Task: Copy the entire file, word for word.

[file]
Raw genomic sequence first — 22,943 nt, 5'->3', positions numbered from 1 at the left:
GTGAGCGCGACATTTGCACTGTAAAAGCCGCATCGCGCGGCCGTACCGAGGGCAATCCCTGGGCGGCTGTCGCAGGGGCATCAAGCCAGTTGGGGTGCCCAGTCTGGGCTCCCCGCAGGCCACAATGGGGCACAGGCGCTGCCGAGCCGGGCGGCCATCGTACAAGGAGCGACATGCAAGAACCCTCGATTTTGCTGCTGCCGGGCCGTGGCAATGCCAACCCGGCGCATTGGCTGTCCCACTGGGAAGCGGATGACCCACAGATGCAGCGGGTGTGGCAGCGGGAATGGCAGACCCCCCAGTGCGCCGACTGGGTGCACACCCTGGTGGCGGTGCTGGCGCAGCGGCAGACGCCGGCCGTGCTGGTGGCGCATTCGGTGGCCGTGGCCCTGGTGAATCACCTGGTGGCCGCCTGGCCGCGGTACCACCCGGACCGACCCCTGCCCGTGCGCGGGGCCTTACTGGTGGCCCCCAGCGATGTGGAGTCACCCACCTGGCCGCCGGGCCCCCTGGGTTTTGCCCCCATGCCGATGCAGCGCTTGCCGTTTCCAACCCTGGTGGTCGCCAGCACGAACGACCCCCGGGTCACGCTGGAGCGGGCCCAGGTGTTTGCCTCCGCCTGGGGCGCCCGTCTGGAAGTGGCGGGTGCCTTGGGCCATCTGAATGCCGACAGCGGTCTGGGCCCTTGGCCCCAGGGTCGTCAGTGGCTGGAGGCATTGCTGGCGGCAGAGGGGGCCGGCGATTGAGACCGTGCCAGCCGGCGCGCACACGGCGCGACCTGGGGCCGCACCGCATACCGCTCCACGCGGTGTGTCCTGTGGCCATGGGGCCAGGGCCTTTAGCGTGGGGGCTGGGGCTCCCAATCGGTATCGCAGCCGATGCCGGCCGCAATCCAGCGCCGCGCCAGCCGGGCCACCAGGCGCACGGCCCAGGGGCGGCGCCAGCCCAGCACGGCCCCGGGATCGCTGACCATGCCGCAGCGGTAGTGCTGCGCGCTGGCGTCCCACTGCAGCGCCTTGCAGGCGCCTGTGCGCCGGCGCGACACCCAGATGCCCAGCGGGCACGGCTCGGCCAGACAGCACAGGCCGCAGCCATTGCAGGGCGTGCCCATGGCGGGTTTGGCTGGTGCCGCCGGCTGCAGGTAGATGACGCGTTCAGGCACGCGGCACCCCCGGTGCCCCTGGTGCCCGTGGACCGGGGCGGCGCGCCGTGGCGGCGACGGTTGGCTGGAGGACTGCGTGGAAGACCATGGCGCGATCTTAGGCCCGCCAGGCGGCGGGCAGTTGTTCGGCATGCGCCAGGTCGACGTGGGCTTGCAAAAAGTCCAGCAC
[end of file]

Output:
Raw genomic sequence first — 22,943 nt, 5'->3', positions numbered from 1 at the left:
GTGAGCGCGACATTTGCACTGTAAAAGCCGCATCGCGCGGCCGTACCGAGGGCAATCCCTGGGCGGCTGTCGCAGGGGCATCAAGCCAGTTGGGGTGCCCAGTCTGGGCTCCCCGCAGGCCACAATGGGGCACAGGCGCTGCCGAGCCGGGCGGCCATCGTACAAGGAGCGACATGCAAGAACCCTCGATTTTGCTGCTGCCGGGCCGTGGCAATGCCAACCCGGCGCATTGGCTGTCCCACTGGGAAGCGGATGACCCACAGATGCAGCGGGTGTGGCAGCGGGAATGGCAGACCCCCCAGTGCGCCGACTGGGTGCACACCCTGGTGGCGGTGCTGGCGCAGCGGCAGACGCCGGCCGTGCTGGTGGCGCATTCGGTGGCCGTGGCCCTGGTGAATCACCTGGTGGCCGCCTGGCCGCGGTACCACCCGGACCGACCCCTGCCCGTGCGCGGGGCCTTACTGGTGGCCCCCAGCGATGTGGAGTCACCCACCTGGCCGCCGGGCCCCCTGGGTTTTGCCCCCATGCCGATGCAGCGCTTGCCGTTTCCAACCCTGGTGGTCGCCAGCACGAACGACCCCCGGGTCACGCTGGAGCGGGCCCAGGTGTTTGCCTCCGCCTGGGGCGCCCGTCTGGAAGTGGCGGGTGCCTTGGGCCATCTGAATGCCGACAGCGGTCTGGGCCCTTGGCCCCAGGGTCGTCAGTGGCTGGAGGCATTGCTGGCGGCAGAGGGGGCCGGCGATTGAGACCGTGCCAGCCGGCGCGCACACGGCGCGACCTGGGGCCGCACCGCATACCGCTCCACGCGGTGTGTCCTGTGGCCATGGGGCCAGGGCCTTTAGCGTGGGGGCTGGGGCTCCCAATCGGTATCGCAGCCGATGCCGGCCGCAATCCAGCGCCGCGCCAGCCGGGCCACCAGGCGCACGGCCCAGGGGCGGCGCCAGCCCAGCACGGCCCCGGGATCGCTGACCATGCCGCAGCGGTAGTGCTGCGCGCTGGCGTCCCACTGCAGCGCCTTGCAGGCGCCTGTGCGCCGGCGCGACACCCAGATGCCCAGCGGGCACGGCTCGGCCAGACAGCACAGGCCGCAGCCATTGCAGGGCGTGCCCATGGCGGGTTTGGCTGGTGCCGCCGGCTGCAGGTAGATGACGCGTTCAGGCACGCGGCACCCCCGGTGCCCCTGGTGCCCGTGGACCGGGGCGGCGCGCCGTGGCGGCGACGGTTGGCTGGAGGACTGCGTGGAAGACCATGGCGCGATCTTAGGCCCGCCAGGCGGCGGGCAGTTGTTCGGCATGCGCCAGGTCGACGTGGGCTTGCAAAAAGTCCAGCAC